The reactions from high executives at the studios point to a shutdown. Disney CEO Bob Iger told CNBC’s “Squawk Box” that the unions were not “realistic” in their expectations. He went further, saying, “It’s very disturbing to me. We’ve talked about disruptive forces in this business and all the challenges we are facing; the recovery from COVID, which is ongoing, it’s not completely back. This is the worst time in the world to add up to that disruption.” Way to blame the victims, Bob!

Eiger: "I have $27 million that say you are not being realistic, Minnie!" / Photo courtesy of Dreamstime.

Eiger: "I have $27 million that say you are not being realistic, Minnie!" / Photo courtesy of Dreamstime.

The trades have pointed out that Iger may earn up to 27 million dollars in 2023. To get an idea of the asymmetries in the business, consider the case of several actors from the hit Netflix series “Orange Is The New Black.” A story recently published on The New Yorker website reveals the precarious conditions of employment they endured and the meager returns they get as residuals, which makes it impossible for them to live by acting alone.

It’s not a good look for the suits. The studios may have the vaults full enough to weather the storm, but writers and actors have the grit.

NoHo Hank Piles Up in Super Hero Gridlock

James Gunn’s “Superman: Legacy” keeps adding stars to its cast. David Conrenswet as the titular hero and Rachel Brosnahan as Louis Lane are old news. Social media is abuzz with the addition of Nathan Fillion as Green Lantern, Isabella Merced as Hawkgirl, and Eli Gathegi as Mister Terrific.

Carrigan with "Barry" costars Henry Winkler and Stephen Root. / Photo courtesy of Dreamstime.

Carrigan with "Barry" costars Henry Winkler and Stephen Root. / Photo courtesy of Dreamstime.

Today, we got the news that Anthony Carrigan, the breakout star of Bill Hader's HBO series "Barry," is on board to play Metamorpho. I do not know who those guys are, but I guess I'll find out when the movie starts in 2025 if it does because we don't know when the strike will end!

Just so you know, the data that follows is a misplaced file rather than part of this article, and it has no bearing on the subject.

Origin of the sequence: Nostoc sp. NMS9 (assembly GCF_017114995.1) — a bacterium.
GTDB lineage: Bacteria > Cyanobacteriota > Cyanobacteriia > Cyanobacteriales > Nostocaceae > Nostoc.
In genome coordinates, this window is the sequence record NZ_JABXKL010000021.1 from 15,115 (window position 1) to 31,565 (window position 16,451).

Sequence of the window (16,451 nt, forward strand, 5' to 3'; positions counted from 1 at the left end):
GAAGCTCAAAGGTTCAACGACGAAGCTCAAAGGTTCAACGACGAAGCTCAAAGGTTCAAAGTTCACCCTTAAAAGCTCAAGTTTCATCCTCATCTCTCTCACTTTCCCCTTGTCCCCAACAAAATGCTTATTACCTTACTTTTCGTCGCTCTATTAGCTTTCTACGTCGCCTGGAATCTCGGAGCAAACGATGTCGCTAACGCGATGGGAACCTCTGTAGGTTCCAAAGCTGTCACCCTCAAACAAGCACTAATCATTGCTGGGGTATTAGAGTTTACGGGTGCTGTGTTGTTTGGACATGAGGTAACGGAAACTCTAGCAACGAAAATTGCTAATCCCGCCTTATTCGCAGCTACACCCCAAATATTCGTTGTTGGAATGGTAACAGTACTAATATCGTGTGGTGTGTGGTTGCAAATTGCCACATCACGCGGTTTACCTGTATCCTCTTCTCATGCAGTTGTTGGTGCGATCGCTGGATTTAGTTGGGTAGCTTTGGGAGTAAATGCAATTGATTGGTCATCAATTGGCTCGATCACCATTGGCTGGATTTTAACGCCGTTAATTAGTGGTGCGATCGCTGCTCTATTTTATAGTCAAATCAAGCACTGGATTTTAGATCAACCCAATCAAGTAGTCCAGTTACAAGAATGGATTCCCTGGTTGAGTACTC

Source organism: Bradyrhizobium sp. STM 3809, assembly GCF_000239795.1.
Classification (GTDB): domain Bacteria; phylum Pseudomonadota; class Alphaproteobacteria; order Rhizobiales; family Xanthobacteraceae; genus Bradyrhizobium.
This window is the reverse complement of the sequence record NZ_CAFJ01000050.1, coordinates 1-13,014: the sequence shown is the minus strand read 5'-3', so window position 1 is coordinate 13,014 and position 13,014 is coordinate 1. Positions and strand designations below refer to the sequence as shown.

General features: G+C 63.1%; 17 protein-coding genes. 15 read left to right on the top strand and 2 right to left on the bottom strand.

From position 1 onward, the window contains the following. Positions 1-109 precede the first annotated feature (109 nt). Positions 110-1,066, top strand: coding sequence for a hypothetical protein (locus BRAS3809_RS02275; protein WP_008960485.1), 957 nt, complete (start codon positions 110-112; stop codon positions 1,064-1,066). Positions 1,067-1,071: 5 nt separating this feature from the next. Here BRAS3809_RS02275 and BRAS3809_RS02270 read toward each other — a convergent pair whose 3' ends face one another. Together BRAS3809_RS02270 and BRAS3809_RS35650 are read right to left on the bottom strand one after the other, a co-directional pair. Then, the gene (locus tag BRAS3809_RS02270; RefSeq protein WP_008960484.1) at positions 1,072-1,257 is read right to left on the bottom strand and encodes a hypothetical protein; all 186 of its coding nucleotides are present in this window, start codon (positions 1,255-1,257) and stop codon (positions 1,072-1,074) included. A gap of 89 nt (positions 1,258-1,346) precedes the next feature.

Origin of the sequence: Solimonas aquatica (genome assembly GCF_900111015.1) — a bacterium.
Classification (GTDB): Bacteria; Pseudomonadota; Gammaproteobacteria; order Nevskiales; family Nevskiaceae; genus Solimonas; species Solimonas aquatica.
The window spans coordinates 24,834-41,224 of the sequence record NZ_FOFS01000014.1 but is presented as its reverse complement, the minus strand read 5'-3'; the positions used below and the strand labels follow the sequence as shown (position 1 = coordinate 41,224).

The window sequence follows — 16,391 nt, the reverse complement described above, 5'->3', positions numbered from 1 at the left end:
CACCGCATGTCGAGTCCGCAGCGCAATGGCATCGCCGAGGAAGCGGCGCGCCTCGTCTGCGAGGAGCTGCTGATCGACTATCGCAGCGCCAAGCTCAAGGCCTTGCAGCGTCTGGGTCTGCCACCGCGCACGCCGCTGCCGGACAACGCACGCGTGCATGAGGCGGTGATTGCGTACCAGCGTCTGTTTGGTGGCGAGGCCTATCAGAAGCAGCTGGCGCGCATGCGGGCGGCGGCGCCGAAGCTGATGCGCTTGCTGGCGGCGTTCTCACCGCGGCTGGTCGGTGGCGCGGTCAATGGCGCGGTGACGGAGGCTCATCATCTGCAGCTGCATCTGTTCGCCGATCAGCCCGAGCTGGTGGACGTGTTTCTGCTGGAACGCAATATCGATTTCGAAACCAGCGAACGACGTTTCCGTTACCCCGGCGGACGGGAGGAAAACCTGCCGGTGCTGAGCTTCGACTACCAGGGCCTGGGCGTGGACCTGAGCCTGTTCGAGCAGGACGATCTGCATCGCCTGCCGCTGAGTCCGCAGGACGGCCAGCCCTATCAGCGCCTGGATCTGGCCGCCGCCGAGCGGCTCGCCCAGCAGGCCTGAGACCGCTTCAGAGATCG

Venice Film Festival's VIPs

The Venice Film Fest Jury is a powerhouse of directorial talent. Jane Campion (Year of the Dog), Martin McDonagh (The Banshees of Inisherin), and Laura Poitras (All The Beauty and The Bloodshed) will join Jury president Damien Chazelle (La La Land). Already onboard are Mia Hansen-Love (One Fine Morning), Santiago Mitre (Argentina, 1985), and Gabriele Mainetti (Freaks Out). Palestinian actor Saleh Bakri (The Blue Caftan) and Chinese star Shu Qi (The Assassin) round up the jury.

Do you think they are going to troll Chazelle about "Babylon"? The start of film festival high season will take place from August 30 to September 9. Luca Guadagnino's "Challengers," with Zendaya, Mike Feist, and Josh O'Connor, will open the event.

Birthday Boys! (Sorry, I Meant "Senior Citizens")

It’s Harrison Ford’s birthday! The actor who gave life to iconic space hero Han Solo in “Star Wars” and adventurer Indiana Jones is 81 today. If you want to celebrate by seeing him stretching his acting muscles, check out his Oscar-nominated role in “Witness” (Peter Weir, 1985). Or, if you want to do him and Disney a solid, buy a ticket for “Indiana Jones and the Dial of Destiny, which is about to get steamrolled by “Mission: Impossible 7 - Reckoning, Part 1.”

Happy birthday, Gramps!: Harrison Ford is 81 today. / Photo courtesy of Dreamstime.

Happy birthday, Gramps!: Harrison Ford is 81 today. / Photo courtesy of Dreamstime.

Patrick Stewart is also celebrating his birthday! The British star of stage and screen is 83 today. He took Captain Picard, his “Star Trek: The Next Generation” character, from TV to the big screen in 4 movies. He also played Prof. Xavier in the “X-Men” franchise. From time to time, he played more grounded roles in human-scaled movies. Check him out in “Jeffrey” (1995), “Green Room” (2015), or better yet, “Coda” (2019). The drama of a pianist facing the end of his career is available to stream on Popflick.